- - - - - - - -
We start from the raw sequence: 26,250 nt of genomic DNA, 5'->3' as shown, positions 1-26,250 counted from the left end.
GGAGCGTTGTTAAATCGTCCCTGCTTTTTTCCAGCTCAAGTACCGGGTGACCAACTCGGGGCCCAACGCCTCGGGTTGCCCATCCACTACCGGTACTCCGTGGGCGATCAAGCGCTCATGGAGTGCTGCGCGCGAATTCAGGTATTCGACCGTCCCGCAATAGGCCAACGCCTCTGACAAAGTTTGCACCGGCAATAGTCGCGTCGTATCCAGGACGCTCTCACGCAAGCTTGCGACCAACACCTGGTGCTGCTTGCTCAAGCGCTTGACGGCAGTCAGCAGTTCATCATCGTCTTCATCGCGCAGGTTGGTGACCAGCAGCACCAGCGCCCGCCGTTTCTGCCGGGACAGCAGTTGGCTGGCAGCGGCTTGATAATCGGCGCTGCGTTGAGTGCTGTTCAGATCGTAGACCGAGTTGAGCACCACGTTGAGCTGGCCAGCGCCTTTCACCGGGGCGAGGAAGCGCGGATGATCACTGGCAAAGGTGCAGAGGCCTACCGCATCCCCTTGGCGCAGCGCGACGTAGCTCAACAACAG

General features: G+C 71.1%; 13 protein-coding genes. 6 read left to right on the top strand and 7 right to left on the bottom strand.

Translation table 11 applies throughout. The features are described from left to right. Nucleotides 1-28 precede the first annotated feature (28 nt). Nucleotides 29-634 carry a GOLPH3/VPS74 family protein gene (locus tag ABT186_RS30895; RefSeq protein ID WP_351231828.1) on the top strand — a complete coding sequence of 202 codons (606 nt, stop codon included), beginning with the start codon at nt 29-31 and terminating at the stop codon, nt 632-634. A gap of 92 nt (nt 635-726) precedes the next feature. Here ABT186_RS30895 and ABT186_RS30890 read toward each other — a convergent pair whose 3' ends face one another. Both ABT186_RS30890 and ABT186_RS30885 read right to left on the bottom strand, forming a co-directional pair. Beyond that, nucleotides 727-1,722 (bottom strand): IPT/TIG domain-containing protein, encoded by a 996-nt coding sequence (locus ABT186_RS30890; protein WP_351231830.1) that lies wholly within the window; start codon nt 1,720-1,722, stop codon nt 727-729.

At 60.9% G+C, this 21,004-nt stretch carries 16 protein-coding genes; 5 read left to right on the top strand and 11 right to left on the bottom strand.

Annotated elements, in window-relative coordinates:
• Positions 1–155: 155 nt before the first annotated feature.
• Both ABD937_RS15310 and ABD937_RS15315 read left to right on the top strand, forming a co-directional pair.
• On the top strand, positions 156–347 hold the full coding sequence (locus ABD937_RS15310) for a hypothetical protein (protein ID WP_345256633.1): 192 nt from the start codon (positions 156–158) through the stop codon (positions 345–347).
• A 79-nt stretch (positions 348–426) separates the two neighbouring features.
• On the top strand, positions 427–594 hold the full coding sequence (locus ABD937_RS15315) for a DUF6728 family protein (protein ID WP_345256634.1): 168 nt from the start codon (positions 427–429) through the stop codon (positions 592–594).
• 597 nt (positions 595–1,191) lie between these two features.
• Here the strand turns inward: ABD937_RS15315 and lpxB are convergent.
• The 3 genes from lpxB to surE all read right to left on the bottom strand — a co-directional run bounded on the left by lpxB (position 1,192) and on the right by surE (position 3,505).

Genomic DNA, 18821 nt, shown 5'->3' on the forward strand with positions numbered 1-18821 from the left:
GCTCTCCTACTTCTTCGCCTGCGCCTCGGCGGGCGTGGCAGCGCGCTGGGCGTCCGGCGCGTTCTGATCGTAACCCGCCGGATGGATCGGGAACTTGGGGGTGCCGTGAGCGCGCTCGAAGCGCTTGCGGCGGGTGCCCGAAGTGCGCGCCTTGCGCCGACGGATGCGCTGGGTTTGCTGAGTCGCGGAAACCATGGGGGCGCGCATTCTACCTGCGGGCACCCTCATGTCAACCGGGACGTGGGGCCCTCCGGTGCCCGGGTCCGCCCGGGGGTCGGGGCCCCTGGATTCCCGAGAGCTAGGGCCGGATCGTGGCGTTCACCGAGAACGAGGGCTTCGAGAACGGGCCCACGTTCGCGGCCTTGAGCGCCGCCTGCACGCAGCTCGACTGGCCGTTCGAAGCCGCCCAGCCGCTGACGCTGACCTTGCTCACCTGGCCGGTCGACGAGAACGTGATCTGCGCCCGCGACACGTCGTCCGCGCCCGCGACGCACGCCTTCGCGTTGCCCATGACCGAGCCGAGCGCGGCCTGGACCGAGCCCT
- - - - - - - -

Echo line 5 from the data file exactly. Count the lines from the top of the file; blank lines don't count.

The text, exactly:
At 60.9% G+C, this 21,004-nt stretch carries 16 protein-coding genes; 5 read left to right on the top strand and 11 right to left on the bottom strand.